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Interventions for treating constipation in pregnancy

Overview of attention for article published in Cochrane database of systematic reviews, September 2015
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  • In the top 25% of all research outputs scored by Altmetric
  • High Attention Score compared to outputs of the same age (88th percentile)
  • Average Attention Score compared to outputs of the same age and source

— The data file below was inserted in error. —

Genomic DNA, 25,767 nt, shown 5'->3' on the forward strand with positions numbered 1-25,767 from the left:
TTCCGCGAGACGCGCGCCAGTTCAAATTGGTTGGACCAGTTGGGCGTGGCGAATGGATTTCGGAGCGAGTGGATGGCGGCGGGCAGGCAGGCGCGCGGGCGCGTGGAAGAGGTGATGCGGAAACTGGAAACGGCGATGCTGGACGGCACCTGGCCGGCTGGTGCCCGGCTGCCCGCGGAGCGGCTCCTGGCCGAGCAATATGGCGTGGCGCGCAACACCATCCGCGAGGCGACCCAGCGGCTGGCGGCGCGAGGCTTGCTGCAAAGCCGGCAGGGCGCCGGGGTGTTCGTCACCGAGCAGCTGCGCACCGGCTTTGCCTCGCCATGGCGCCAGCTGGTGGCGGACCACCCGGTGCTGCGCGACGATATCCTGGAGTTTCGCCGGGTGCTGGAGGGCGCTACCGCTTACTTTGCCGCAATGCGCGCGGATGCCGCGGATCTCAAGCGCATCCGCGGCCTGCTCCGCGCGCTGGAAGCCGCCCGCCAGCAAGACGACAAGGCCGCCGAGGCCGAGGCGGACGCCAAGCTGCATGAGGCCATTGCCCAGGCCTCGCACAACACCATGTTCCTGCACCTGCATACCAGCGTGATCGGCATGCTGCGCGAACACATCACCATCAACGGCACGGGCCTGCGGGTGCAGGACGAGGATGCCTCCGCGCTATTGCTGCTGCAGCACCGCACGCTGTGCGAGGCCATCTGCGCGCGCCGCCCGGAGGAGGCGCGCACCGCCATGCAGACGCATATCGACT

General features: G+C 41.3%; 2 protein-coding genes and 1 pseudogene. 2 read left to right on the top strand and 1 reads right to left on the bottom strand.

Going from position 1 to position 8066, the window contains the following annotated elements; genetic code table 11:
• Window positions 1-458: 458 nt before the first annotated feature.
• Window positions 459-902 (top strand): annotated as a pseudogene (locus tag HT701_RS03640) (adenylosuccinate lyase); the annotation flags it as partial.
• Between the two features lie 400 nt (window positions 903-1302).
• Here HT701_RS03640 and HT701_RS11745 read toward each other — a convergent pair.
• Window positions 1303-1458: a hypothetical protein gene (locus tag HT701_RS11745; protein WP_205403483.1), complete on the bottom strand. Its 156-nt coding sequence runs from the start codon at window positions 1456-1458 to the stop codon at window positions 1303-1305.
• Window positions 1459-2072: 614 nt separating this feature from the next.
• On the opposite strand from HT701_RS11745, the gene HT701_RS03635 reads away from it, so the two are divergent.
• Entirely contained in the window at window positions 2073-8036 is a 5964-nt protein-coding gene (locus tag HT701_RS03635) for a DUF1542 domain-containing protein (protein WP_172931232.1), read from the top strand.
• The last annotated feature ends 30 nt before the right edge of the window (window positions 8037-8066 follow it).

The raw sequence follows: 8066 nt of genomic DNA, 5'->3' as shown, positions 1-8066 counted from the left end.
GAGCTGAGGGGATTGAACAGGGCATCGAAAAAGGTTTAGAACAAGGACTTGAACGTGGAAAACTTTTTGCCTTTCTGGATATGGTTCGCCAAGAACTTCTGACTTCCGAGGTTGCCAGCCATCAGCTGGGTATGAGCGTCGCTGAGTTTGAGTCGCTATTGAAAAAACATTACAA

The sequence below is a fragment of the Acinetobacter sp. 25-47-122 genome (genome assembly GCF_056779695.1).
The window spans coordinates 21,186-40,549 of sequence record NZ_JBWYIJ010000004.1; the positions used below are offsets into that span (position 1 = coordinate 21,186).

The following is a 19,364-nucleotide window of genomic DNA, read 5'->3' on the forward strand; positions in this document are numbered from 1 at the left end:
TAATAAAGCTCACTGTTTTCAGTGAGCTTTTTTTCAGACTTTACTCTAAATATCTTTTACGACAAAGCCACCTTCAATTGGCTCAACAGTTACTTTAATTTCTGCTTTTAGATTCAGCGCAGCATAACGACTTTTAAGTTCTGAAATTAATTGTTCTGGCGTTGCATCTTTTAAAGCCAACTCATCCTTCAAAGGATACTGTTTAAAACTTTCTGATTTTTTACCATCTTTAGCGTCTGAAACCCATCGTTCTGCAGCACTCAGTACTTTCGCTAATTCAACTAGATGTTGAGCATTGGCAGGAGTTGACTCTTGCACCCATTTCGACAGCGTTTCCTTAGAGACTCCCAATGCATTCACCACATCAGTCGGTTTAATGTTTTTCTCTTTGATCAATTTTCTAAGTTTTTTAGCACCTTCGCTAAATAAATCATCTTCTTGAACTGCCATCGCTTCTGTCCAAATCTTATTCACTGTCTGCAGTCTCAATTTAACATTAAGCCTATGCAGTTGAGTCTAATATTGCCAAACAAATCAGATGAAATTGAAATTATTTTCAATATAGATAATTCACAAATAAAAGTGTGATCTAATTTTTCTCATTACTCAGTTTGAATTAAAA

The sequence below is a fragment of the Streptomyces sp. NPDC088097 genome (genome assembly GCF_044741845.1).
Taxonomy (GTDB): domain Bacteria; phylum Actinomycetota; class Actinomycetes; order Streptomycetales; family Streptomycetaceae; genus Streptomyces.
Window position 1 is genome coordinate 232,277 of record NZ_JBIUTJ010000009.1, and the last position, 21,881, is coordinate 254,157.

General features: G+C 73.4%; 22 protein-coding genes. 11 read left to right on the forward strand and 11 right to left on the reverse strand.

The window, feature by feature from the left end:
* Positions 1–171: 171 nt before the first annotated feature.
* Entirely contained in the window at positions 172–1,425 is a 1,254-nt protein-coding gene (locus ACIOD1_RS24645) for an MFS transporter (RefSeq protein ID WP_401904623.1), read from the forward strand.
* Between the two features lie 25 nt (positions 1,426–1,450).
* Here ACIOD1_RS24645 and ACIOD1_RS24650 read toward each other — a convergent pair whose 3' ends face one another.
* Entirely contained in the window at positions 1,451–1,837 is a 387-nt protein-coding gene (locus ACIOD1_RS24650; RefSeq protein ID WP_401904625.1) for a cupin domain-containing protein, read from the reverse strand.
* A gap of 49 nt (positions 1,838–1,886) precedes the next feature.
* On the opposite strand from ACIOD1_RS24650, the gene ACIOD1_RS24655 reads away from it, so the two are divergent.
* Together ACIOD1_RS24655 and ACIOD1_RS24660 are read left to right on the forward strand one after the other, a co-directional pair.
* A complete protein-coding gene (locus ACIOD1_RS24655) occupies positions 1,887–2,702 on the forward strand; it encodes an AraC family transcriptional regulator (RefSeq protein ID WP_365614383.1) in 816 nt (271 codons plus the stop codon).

Mentioned by

blogs
1 blog
twitter
4 tweeters
wikipedia
1 Wikipedia page

Citations

dimensions_citation
14 Dimensions

Readers on

mendeley
149 Mendeley
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Title
Interventions for treating constipation in pregnancy
Published in
Cochrane database of systematic reviews, September 2015
DOI 10.1002/14651858.cd011448.pub2
Pubmed ID
Authors

Phassawan Rungsiprakarn, Malinee Laopaiboon, Ussanee S Sangkomkamhang, Pisake Lumbiganon, Jeremy J Pratt

Abstract